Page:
LONDON (Reuters) – Oil tumbled to $98 a barrel on Monday on signs Hurricane Ike may have spared key U.S. energy infrastructure and turmoil in the U.S. financial system fanned global economic concerns.
The ruptured U.S. financial system faces an unprecedented shake up as Lehman Brothers filed for bankruptcy protection and Bank of America agreed to buy Merrill Lynch, stirring concerns that mounting economic problems will slow oil demand further.
U.S. crude fell $3.18 to $98.00 a barrel by 4:34 a.m. EDT to fresh six-month lows after a special trading session on Sunday held because of Hurricane Ike. U.S. oil had dropped below $100 briefly on Friday for the first time since early April.
London Brent crude fell $2.95 to $94.63 a barrel.
Energy firms rushed to offshore facilities and coastal refineries to check for damage on Sunday after Hurricane Ike’s direct hit on the Houston energy hub left a quarter of U.S. oil and refined fuel production idled and millions without power.
Early reports from emergency officials and oil companies indicated little or no severe damage to infrastructure — signaling a possible quick recovery to production — though near-term supply problems were expected.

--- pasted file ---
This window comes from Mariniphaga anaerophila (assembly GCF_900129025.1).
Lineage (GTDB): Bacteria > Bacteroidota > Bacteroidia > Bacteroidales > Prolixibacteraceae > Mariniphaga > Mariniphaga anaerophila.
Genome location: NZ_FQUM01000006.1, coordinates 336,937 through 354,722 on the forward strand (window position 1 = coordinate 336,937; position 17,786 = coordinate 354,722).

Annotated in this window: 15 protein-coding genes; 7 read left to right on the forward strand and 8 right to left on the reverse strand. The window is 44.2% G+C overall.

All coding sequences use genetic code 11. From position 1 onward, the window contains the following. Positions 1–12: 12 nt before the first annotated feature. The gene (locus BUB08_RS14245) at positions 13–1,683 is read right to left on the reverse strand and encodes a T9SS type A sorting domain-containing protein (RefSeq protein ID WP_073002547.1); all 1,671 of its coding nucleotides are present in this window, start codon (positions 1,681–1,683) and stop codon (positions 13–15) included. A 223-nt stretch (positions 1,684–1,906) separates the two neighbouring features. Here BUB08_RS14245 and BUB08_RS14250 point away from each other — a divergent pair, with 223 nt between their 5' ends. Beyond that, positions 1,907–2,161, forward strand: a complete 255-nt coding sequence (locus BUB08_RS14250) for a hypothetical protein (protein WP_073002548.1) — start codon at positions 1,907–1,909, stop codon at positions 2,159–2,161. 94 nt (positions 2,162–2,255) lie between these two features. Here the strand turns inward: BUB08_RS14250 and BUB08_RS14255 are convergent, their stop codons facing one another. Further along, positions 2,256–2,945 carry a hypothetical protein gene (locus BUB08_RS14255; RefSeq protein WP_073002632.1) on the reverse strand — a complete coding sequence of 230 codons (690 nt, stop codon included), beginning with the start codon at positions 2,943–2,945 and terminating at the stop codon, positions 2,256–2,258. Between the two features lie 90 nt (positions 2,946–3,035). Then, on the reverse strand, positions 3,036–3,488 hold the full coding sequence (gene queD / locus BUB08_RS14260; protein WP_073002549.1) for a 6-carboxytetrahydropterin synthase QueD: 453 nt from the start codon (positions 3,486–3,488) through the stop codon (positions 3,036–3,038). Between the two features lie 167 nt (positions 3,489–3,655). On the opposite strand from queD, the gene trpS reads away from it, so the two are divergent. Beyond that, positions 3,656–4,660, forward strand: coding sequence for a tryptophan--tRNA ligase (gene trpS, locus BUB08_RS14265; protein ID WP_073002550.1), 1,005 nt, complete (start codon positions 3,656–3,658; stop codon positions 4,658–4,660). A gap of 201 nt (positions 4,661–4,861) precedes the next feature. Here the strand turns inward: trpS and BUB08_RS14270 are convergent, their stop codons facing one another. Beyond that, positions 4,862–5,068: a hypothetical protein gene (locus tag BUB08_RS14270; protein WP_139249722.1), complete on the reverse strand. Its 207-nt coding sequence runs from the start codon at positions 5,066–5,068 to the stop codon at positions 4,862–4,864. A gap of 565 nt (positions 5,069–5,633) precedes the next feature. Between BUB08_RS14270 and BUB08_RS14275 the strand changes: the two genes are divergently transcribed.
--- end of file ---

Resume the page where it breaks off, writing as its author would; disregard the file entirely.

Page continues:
The U.S. government said it loaned 309,000 barrels of strategic crude to ConocoPhillips and Placid Oil, which had trouble with supplies after the storm.
“The sell-off is partly because Hurricane Ike hasn’t done significant structural damage to oil facilities as well as growing concerns about the economy,” said David Moore, commodities strategist for Commonwealth Bank of Australia.
“It has been quite a spectacular turn of events at Lehman and Merrill and the stresses in the financial system are sparking concerns about economic outlook and how that will weigh on global energy demand.”
On a black Sunday for Wall Street, 10 of the world’s biggest banks also agreed to establish a $70 billion emergency fund while the Federal Reserve said for the first time it will accept stocks in exchange for cash loans.
Insurer American International Group asked the Fed for a lifeline, according to news report.
High fuel prices and wider economic problems have dragged down oil demand in the United States and other large consumer nations, sending crude prices from a record high over $147 a barrel in July.
Militants in OPEC member Nigeria attacked a Royal Dutch Shell oil installation on Monday in a third day of heavy fighting with security forces.